Even after the 1937 Act was passed, Seaton-Tiedeman and the Divorce Law Reform Union continued to agitate for further changes to the law, feeling that they must continue ‘till other grounds [for divorce] were permitted.’ Seaton-Tiedeman was also active in efforts to repeal British blasphemy laws, including as part of the Society for the Abolition of Blasphemy Laws. In areas of obscenity too, she brought her humanism to bear on arguments concerning sex and science. In 1935, she testified for the defence in the obscenity trial of Edward Charles’ An Introduction to the Study of the Psychology and Physiology and Bio-Chemistry of the Sex Impulse among Adults in Mental and Bodily Heath. Seaton-Tiedeman defended the work which included ‘an exposition of coital technique intended for the ordinary educated man and woman’, on the grounds of its usefulness to married couples. Seaton-Tiedeman stated that:
in the light of fifty years’ experience as a social worker, during the last twenty-three years of which she had had a special acquaintance with wrecked marriages as Honorary Secretary of the Divorce Law Reform Union, she considered the book of immense value for the preservation of marriage.
In November 1938, May Seaton-Tiedeman told a reporter for the Daily Herald that she had ‘worked for justice’ all her life:
Seaton Tiedeman retired during the Second World War, and died on 22 October 1948.
The year after her death, a memorial meeting, led by H.J. Blackham, was held at Conway Hall, recalling Seaton-Tiedeman’s rich life as an ‘energetic worker’ for reform and an ‘enthusiastic supporter of the Ethical Movement and other humanist activities’. Two decades later, Lord Chorley recalled her work in a House of Lords Debate on the Divorce Law Reform Bill of 1969:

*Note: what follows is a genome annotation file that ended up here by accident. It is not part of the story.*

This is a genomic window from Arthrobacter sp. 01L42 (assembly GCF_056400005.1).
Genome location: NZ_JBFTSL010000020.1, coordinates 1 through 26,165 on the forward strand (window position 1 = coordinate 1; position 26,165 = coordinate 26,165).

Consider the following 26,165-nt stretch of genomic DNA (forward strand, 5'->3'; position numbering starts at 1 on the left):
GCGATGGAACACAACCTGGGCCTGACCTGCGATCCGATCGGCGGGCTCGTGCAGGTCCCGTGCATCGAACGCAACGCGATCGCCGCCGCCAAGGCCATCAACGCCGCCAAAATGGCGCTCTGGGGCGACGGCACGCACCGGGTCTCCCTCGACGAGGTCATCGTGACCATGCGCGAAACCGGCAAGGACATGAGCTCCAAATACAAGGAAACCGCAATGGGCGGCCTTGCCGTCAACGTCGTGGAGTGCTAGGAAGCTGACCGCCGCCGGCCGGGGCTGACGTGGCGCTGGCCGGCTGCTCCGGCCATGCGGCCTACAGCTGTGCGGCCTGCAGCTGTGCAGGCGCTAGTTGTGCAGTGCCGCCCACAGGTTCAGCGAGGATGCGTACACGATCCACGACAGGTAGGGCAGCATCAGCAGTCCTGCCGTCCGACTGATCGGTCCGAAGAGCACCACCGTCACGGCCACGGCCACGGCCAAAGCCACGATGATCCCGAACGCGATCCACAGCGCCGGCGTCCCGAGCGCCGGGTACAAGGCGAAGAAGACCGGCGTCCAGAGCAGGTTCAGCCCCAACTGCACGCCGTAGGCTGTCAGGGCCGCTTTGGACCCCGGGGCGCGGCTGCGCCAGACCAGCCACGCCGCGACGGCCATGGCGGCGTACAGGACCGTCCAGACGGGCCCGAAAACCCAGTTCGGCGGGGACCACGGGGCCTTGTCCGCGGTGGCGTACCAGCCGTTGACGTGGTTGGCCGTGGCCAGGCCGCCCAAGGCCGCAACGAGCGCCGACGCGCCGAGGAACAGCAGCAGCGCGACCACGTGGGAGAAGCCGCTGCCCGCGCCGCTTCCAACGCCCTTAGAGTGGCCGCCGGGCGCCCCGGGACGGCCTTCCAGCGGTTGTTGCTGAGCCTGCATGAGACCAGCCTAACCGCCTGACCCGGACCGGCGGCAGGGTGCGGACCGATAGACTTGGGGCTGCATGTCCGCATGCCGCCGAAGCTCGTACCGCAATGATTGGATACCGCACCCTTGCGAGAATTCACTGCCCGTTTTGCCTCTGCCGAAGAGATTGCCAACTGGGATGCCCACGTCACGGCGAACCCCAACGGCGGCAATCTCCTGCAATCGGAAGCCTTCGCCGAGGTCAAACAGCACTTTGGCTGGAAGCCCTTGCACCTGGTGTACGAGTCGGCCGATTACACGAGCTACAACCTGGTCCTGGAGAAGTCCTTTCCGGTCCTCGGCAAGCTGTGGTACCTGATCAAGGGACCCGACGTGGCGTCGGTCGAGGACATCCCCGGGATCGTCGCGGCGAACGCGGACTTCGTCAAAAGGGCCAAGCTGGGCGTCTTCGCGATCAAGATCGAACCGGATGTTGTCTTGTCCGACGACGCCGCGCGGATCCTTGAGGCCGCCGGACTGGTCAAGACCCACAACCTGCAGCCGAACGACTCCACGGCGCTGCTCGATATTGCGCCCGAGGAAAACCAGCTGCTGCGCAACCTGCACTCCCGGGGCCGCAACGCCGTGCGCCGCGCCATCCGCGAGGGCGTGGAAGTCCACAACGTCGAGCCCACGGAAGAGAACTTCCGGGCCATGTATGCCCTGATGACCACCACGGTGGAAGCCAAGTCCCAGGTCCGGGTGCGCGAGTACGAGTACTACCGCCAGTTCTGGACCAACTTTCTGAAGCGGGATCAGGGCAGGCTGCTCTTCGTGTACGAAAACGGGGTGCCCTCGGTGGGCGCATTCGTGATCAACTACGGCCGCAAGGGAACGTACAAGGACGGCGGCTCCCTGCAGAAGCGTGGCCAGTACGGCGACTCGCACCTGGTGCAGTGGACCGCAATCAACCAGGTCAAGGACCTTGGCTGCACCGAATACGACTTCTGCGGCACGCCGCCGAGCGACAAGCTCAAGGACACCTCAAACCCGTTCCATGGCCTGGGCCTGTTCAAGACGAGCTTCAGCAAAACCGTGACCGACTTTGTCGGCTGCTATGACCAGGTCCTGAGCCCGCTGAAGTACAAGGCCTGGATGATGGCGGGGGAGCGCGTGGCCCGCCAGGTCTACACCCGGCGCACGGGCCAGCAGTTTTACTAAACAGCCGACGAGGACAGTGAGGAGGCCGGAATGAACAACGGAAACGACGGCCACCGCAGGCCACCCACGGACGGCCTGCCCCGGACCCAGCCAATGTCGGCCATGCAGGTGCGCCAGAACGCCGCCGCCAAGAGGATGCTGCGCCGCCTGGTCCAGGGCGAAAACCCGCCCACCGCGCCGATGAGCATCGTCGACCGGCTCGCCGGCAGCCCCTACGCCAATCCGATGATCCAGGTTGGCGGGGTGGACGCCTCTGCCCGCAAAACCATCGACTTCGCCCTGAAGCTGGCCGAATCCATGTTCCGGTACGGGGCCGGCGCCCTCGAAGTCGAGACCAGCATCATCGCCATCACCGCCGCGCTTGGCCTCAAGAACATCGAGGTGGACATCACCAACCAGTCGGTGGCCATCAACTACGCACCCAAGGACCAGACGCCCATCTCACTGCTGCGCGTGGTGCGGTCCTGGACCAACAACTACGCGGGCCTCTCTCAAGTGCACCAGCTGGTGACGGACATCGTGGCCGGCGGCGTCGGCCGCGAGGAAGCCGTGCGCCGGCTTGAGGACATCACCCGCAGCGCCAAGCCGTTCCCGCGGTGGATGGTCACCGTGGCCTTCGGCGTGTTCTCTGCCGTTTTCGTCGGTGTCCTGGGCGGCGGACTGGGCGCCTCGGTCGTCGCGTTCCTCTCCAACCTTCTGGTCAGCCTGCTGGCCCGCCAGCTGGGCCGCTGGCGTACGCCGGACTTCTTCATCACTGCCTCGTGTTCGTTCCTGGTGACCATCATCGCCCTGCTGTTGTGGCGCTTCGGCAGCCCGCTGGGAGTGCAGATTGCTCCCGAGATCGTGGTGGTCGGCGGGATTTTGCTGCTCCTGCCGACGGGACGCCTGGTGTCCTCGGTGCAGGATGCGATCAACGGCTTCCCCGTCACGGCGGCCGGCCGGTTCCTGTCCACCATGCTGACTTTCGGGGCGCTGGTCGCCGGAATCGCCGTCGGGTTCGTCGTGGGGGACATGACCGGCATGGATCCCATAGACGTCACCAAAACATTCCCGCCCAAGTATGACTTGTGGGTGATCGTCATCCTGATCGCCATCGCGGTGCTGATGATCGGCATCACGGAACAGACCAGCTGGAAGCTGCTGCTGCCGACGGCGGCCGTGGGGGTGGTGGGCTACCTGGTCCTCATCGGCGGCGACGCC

But long before that, the Divorce Law Reform Society (I think it was called) had been formed and run by a Mrs. Seaton Tiedeman, who was a woman of tremendous dynamism and drive. At a time when the interest in divorce law reform was very lukewarm through the country she did work which I think we should all look back upon… Mrs. Seaton Tiedeman was a woman who gave up the whole of her spare time and energies and carried the banner of this movement up and down the country in the most selfless and tireless way. I like to look back upon the very short association I had with her with a good deal of pride.
May Seaton-Tiedeman tirelessly championed the causes she believed in, even in the face of ‘lukewarm’ or outright antagonistic responses from others. She was driven by a firm sense of right, arrived at through reason and empathy, and well-supported by the wider humanist movement of which she was so central a part. Today, Humanists UK continue the work to advocate for secular, sensible, and compassionate laws, as direct descendants of Seaton-Tiedeman and her colleagues in the early Ethical movement.
In November 1951, the Ethical Union (now Humanists UK) submitted a memorandum for a Royal Commission on Marriage and Divorce. Three leading figures in the Union, H.J. Blackham, Virginia Flemming (the daughter of Stanton Coit), and A.F. Dawn, were called and examined as witnesses. Point two of the document makes specific reference to the example of May Seaton-Tiedeman and the historic role of humanists in campaigning for the reform of divorce laws.